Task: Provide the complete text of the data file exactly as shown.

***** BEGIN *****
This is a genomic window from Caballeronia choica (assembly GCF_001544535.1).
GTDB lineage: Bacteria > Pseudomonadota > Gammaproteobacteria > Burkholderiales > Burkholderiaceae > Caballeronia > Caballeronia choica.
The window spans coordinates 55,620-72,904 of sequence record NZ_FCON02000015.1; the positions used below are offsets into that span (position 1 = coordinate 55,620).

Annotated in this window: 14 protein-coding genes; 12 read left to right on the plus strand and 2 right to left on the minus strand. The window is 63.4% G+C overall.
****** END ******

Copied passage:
This is a genomic window from Caballeronia choica (assembly GCF_001544535.1).
GTDB lineage: Bacteria > Pseudomonadota > Gammaproteobacteria > Burkholderiales > Burkholderiaceae > Caballeronia > Caballeronia choica.
The window spans coordinates 55,620-72,904 of sequence record NZ_FCON02000015.1; the positions used below are offsets into that span (position 1 = coordinate 55,620).

Annotated in this window: 14 protein-coding genes; 12 read left to right on the plus strand and 2 right to left on the minus strand. The window is 63.4% G+C overall.